Fit vs. predictive power of statistical models

February 29, 2008 – 8:42 pm

I had an interesting conversation yesterday with INSTAAR post-doc and statistical modeling whiz Chris Randin. We were discussing the relative importance of model fit and model predictive power in multivariate statistical models. Basically, I was arguing that we should optimize our models for predictive power and not for fit, especially because you’re probably going to overfit anyway. Chris countered convincingly that optimizing for fit and optimizing for predictive power give you different kinds of information.

To back up and give an example, say you have a response variable like nitrogen dioxide pollution levels across a landscape and you have a bunch of other predictor variables like temperature, moisture, vegetation greenness, and human population across the same landscape. You want to figure out interesting stuff about the relations between these predictor variables and the response variable. This is an increasingly common situation in our increasingly data-saturated world.

One thing you could figure out is the strength of the correlations between individual predictive variables and the response variable (nitrogen dioxide levels) using something like a scatterplot matrix like this one (just an example):

EcoCELL heterotrophic respiration SPLOM

So, you fit one predictor to one response. Parameters are used to connect your predictors with the response and the accuracy of the match is your fit (r2). The slope and intercept coefficients are readily interpretable (good old y = mx + b).

It gets more complicated though when you start using multiple predictors. The parameters that are fit in the model are less easy to understand and the best fit will always improve when you add more terms to the model. The model with all variables and all of their interactions will always give the best fit (highest r2 or whatever other measure you are using). But statisticians have thought of this of course and so you can penalize the model for having additional terms, though I am a little skeptical of the techniques used to penalize because the magnitude of the penalty seems a little arbitrary (maybe I just don’t understand the genius behind the techniques though). Stepwise regression is a technique for going through a lot of potential model formulations with different variable combinations and deciding which one is best, though again, I am skeptical of the criteria for variable inclusion that go into stepwise-type procedures as are others. Most statistical modeling books have a very sad chapter that talks about how hard this process is and all of the heinous pitfalls involved.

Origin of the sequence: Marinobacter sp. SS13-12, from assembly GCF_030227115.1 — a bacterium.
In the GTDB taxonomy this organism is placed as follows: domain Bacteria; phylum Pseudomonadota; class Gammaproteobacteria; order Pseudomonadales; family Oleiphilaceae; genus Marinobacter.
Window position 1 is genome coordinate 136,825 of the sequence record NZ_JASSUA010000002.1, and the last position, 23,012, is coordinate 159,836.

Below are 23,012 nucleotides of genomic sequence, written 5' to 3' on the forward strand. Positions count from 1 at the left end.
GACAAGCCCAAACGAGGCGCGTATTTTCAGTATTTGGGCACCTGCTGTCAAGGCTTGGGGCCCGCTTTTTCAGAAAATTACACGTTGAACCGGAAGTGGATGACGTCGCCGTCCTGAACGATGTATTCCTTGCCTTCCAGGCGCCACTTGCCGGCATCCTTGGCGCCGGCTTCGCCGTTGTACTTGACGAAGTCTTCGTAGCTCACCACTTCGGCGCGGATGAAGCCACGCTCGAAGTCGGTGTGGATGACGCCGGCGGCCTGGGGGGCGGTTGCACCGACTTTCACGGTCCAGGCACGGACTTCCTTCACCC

But what if we define the best model as the one that has the best predictive power? Then the model selection has a really clear criterion. There are actually a lot of great techniques such as cross-validation and bootstrapping that allow you to test your model’s predictive power in really neat and innovative ways. We could test a whole lot of models using these tests of predictive power and get a printout of how well each model does using each of the different tests. I don’t think this approach is done very often, but if it’s prediction that you are interested in, then this may be the best way to go. Chris is right though that there may be other aspects of your data that might be better explored by optimizing for fit. I’ll probably have more to say on this as I do more of my own models with the data from my study site.

  1. 3 Responses to “Fit vs. predictive power of statistical models”

  2. When I think about models in the context of science, I want them to fit! A model that can simulate observed data well can help us better understand the underlying mechanism of how things work. Isn’t that what we want in science, better understanding of the natural world? Models with predictive power are good for policy and economics. But that doesn’t mean predictive models shouldn’t be tested and developed for scientific purposes, they help sell the science to our potential sponsors and make scientists prophets for the public. Our crystal ball. Bwahahaha~!

    By Brian Seok on Mar 11, 2008

  3. Brian, I think that your comment points out something really important. The decision between these types of approaches to data is a philosophical matter: it’s the epistemology of statistics that is the hard part. Do we want “underlying mechanism” or “predictive power” and are either of those even achievable? Once I decide what I want to know, then it becomes easier because it’s a mathematical issue of picking an appropriate algorithm. In other words, knowing what the right question is and whether that question is answerable can be harder than answering it. I’d like to see statisticians address this type of thing more often, perhaps with help from the epistemology experts in the philosophy department.

    By Anthony on Mar 20, 2008

  4. It also seem to me that overfitting might seemingly improve relations in the small space under study but might lead to very bad prediction capability under another set of circumstances.

    I would tend to think that the simplest model possible in terms of mathematical complexity should also be the most powerful in terms of prediction.

    The factors identified in a part of the space might not have the same weight in another space of data.

    By Bernard on Apr 15, 2008

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